Education as an Apostle of Individualism

Education being a key medium of socialization tremendously influences an individual’s world view. The type of education one receives largely rests on the socio-cultural environment they have been raised in. As we all know, countries can broadly be categorised as having a philosophy towards individualism or communitarianism. The education system built on said philosophies is thus likely to mirror the society it rests within.

That being said, the kind of education system being perpetuated these days has a strong inclination towards the western form of formal education, which brings with it a principle of individuality that it is built upon. Therefore, the question arises that since education equals socialisation and western education equals individuality, we can hypothesize that the shift towards western education systems are promoting individualism among people.

Individualism in the Western Education System

John Watt (1989) in his book, ‘Limits to Individualism’, talks of individualism in the education system where he traces the prevalence of this in educational policies in the late 1970s. He advocates that activities that protect individual student interest are concretised over ones that are presented with the community in mind. In classrooms even today, individual autonomy, merit and self-reliance are personal strengths that are highly valued. The formal, western education systems thus, seek to develop and reinforce these characteristics.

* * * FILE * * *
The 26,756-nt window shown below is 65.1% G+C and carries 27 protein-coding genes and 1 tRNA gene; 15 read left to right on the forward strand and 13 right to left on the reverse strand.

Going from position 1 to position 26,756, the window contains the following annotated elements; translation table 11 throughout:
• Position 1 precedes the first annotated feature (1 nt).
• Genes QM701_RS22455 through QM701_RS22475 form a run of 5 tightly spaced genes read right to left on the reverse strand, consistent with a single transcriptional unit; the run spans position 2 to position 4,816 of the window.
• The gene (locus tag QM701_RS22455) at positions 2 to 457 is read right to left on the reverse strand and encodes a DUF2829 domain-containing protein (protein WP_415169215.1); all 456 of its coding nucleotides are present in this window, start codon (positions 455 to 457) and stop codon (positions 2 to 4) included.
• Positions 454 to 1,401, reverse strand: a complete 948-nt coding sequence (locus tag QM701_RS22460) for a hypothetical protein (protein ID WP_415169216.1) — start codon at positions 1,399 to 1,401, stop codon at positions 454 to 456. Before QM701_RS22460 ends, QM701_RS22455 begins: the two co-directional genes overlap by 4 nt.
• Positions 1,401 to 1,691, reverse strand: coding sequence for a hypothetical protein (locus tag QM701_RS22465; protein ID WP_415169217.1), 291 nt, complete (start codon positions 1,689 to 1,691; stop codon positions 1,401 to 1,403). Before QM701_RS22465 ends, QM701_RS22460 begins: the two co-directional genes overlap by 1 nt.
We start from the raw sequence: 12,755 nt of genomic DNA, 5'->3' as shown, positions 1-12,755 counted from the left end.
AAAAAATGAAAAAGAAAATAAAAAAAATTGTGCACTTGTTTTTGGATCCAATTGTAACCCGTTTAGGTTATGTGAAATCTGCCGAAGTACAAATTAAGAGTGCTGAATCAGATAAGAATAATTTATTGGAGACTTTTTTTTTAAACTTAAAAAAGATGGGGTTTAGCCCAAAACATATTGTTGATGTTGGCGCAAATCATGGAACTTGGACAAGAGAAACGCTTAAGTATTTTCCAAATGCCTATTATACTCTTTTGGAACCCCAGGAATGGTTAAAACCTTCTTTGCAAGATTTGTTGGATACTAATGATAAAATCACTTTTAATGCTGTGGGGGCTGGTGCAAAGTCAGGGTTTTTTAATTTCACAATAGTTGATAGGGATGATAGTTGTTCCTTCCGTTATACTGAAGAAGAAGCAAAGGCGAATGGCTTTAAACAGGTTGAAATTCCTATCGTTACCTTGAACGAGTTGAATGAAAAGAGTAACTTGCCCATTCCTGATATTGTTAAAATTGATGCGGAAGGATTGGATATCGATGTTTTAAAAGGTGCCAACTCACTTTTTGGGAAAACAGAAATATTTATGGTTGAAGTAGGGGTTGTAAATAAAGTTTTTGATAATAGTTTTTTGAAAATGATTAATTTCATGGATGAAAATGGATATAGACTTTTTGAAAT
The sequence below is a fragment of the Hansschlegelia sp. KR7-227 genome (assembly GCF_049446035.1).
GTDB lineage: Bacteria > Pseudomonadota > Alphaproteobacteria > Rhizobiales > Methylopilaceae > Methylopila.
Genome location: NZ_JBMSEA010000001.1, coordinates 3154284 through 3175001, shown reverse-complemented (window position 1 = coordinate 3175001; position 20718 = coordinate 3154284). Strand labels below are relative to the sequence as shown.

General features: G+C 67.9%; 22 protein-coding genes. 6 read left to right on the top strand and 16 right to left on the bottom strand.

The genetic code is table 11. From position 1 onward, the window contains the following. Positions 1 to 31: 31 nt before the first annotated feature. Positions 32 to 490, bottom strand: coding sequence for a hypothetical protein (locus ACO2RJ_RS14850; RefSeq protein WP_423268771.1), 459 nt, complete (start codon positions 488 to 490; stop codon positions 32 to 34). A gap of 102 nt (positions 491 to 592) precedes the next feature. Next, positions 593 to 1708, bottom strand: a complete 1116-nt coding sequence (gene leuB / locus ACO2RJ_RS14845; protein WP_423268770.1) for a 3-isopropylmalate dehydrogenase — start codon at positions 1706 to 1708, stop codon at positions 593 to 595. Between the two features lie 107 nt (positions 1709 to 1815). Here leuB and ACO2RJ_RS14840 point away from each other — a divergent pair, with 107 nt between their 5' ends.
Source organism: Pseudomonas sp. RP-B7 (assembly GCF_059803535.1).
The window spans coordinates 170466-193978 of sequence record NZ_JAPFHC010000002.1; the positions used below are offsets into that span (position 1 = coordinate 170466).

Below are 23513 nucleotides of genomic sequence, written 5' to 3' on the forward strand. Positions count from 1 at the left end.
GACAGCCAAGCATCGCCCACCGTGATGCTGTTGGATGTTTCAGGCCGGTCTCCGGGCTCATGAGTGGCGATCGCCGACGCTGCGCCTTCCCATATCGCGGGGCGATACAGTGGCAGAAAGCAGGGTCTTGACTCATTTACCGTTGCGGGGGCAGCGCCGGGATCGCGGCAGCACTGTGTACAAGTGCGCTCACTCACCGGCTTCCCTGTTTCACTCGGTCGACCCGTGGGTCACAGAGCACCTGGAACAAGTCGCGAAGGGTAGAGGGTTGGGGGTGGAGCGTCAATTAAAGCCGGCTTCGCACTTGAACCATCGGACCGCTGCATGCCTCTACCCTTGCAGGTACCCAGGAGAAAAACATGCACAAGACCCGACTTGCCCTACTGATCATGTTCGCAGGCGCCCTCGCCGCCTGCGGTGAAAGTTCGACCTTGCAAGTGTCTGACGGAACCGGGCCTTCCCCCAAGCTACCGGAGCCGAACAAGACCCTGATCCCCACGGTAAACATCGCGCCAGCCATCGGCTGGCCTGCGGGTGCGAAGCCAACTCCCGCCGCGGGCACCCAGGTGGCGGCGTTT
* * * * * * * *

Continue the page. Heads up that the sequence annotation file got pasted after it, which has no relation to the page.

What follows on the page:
David. H. Hargreaves (1980), in his paper titled ‘A Sociological Critique of Individualism in Education’ advocates a stronger view on this. He opines that the western education system is excessively focussed on individualism, so much so that that the primary social functions of this institution seek to become trivialised. He brings in the concept of the ‘educated individual’ which he suggests is the new found goal of education which has little to no regard towards the development of society through education.

The author also brings in the contrast that exists in the present ideologies behind developing the system and the one’s behind the debate of mass-schooling during the 19th century. The latter of which was built on a Marxist view of protecting the interests of the ruling class driven by the fear that the education of the working class would create a community that could entice a social revolution. The irony of this being that in today’s ‘progressive’ world, the same policy is invariably being implemented, where this ‘community’ is inhibited from being developed as a result of the growing individualism in our education system, whether that is the ideology behind the system of not.

Meritocracy as the Root Evil

Meritocracy, a system in which economic incentives and/or political power are entrusted in individuals on the basis of talent, hard work, and accomplishment, rather than the structural social class or wealth class. Although, the definition of meritocracy does appear promising in its emphasis on one’s own achieved accomplishments rather than acquired, nurturing a society embedded with this philosophy can be however, problematic. The problem of meritocracy in education is heightened all the more with the advent of standardized tests.